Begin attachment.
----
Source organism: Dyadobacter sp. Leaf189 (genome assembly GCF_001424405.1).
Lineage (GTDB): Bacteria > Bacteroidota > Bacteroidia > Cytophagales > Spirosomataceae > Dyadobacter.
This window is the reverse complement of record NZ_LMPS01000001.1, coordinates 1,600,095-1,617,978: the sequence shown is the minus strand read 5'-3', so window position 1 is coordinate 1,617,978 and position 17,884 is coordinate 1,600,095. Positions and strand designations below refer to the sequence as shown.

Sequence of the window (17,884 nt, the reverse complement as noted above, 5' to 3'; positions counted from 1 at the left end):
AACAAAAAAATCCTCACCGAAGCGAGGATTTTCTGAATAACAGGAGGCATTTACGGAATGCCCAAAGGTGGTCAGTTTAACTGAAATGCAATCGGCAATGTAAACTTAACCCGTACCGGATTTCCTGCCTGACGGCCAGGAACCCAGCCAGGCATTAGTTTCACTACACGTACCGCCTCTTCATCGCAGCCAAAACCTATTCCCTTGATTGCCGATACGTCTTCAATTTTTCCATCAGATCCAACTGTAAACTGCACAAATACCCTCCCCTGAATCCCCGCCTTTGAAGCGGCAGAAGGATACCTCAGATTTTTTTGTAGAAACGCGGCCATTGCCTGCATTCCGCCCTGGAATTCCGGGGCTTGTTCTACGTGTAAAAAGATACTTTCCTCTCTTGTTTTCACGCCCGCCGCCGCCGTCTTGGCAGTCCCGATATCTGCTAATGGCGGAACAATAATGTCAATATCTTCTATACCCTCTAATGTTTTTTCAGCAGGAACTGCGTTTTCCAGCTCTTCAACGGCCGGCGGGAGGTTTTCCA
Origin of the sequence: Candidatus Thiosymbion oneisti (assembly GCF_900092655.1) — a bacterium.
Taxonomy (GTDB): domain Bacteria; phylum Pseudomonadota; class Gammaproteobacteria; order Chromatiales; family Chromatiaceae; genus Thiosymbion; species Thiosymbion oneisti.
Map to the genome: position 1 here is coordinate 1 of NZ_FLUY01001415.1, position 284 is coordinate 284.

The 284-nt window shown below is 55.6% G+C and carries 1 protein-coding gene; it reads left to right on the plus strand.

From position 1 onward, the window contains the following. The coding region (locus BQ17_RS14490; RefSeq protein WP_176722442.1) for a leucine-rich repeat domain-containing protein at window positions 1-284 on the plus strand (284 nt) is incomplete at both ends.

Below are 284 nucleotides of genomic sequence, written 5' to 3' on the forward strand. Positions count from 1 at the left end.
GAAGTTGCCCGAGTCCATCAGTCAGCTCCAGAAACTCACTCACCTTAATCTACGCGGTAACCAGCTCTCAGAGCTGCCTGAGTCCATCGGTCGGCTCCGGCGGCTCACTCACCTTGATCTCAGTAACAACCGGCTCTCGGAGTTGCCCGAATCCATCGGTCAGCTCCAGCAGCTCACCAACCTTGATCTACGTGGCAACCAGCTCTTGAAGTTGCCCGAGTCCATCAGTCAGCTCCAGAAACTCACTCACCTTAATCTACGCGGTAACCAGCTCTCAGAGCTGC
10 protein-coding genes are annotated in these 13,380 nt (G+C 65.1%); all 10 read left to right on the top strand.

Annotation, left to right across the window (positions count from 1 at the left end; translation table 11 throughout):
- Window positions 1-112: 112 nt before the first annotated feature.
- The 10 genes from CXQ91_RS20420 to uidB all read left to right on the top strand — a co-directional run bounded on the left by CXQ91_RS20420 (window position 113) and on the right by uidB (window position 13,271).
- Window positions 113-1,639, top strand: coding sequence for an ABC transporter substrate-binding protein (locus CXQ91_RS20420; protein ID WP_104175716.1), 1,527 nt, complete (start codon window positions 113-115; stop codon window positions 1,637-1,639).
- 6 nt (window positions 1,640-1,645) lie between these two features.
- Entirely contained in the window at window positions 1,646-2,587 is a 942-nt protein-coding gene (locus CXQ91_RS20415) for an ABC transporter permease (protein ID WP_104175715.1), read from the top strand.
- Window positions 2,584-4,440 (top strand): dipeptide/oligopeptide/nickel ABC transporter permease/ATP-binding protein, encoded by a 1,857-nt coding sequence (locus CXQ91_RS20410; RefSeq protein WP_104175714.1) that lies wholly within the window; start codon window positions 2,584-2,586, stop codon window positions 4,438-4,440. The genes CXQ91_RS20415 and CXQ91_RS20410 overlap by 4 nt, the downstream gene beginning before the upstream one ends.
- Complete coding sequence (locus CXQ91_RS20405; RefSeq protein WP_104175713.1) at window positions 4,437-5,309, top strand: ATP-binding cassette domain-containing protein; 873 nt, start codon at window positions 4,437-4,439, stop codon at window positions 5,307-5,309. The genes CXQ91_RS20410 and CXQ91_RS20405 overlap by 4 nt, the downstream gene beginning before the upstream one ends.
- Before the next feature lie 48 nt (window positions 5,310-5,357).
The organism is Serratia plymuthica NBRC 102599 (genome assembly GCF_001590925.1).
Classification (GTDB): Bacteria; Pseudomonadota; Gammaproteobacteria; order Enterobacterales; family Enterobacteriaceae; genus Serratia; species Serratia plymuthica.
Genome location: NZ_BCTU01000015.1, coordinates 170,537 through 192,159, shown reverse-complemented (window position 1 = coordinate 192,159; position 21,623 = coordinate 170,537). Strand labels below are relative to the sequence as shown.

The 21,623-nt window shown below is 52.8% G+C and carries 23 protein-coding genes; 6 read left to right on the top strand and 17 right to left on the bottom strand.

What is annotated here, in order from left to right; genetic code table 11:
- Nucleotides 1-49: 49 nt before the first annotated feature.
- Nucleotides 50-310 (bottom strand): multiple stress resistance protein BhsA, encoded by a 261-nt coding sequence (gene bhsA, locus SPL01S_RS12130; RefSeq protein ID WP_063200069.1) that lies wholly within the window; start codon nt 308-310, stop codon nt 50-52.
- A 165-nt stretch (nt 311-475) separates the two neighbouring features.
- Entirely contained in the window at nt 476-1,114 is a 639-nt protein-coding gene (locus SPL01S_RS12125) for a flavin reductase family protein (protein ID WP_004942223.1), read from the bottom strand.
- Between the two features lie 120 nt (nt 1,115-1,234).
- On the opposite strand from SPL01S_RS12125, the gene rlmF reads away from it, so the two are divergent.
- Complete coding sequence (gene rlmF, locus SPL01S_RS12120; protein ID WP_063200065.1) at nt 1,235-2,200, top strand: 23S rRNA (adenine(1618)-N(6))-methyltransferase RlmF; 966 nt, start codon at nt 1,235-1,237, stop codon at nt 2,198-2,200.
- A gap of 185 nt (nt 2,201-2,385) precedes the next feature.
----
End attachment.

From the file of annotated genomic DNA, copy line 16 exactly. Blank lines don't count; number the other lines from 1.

- The 10 genes from CXQ91_RS20420 to uidB all read left to right on the top strand — a co-directional run bounded on the left by CXQ91_RS20420 (window position 113) and on the right by uidB (window position 13,271).